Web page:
Scalfarotto said, “We always felt that the world would progress. At this moment, there are forces in the world that are trying to move back. There have been situations — September 11, the Bataclan Theatre attacks in Paris and the attacks in London. The old concept of Daesh or ISIS is to go back to the Middle Ages. While it was clear before that we all had different ideas and plans but we were trying to move everything forward.”
From his standpoint, U.K. voters thought of Europe more as immigration and austerity instead of thinking about Europe as a big opportunity. “I think terrorism impacted on the idea of big immigration flows so people are afraid of people who are different. They think if you are a Muslim, you might be a terrorist automatically, which is completely wrong. They try to escape, to shelter under an idea of their identity as opposed to opening up.”
There is also a more personal undercurrent to the Brexit decision, Scalfarotto said. “Such votes affect people’s lives and their own histories or life stories. It’s about human relationships, friendships, plans for the future, studying abroad or working in another country. Sometimes politicians forget that their decisions have a direct material impact on people’s lives. Every time you decide to separate something, that cut always touches people’s life stories.”
Another attendee at Monday morning’s event, Andrea Illy, president of the Altagamma Foundation/CEO of illycaffè SpA, said, “Brexit will amplify the uncertainty around the future of Europe, and the way that Europe really contributes to solving the systematic unsustainability of our world today. The economy is unsustainable; there is a problem with growth, there is a problem with unemployment, there is a problem with finance and there is a problem with banking. This Europe cannot fix.” Illy said. “There is a huge unsustainability in the social part, not only due to immigration, but also terrorism. And internally there is an uneven distribution of wealth since the financial crisis started in 2008. Last but not least, there is this environmental unsustainability due to climate change. Is Europe the political entity that can solve these problems? The answer is, ‘Who knows?’”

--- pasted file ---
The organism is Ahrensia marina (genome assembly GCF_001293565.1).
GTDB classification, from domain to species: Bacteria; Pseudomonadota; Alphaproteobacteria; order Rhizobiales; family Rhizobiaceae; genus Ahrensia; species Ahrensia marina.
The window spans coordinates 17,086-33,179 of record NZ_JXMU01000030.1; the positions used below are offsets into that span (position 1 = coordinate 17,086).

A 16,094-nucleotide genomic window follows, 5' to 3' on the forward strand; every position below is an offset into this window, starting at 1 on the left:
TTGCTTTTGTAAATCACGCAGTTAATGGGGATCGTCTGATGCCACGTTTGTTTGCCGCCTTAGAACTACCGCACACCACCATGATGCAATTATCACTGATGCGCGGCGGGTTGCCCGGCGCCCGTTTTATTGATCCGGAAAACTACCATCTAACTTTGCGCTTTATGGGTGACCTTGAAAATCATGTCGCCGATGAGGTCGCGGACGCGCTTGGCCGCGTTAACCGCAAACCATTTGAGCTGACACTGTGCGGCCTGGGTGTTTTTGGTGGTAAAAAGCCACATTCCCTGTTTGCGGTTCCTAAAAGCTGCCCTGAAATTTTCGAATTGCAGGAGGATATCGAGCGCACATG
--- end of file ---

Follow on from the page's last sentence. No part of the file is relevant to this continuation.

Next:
In his view, the European Union has been undergoing an integration process for far too long in which it is not gaining sovereignty because countries are not ready to give that up. “So it doesn’t have power and as a consequence of that we are stuck in the middle of a united market with a currency and central bank, but we don’t have integration of fiscal policies.” he said. “It’s like driving a car with only one side of the wheel. It’s kind of strange.”
Compounding this situation and slowing it down is anti-Europism, the result of uncertainty and citizens being unsatisfied and complaining, Illy said. “This is not only about the U.K. It is about most of the countries in Europe. I believe now it’s a matter of take it or leave it. Either the EU takes the opportunity to dramatically accelerate and improve the integration process so that it can have a positive impact on the images and reputations of its European brothers or it will forcefully go in the other direction, which is progressive erosion.”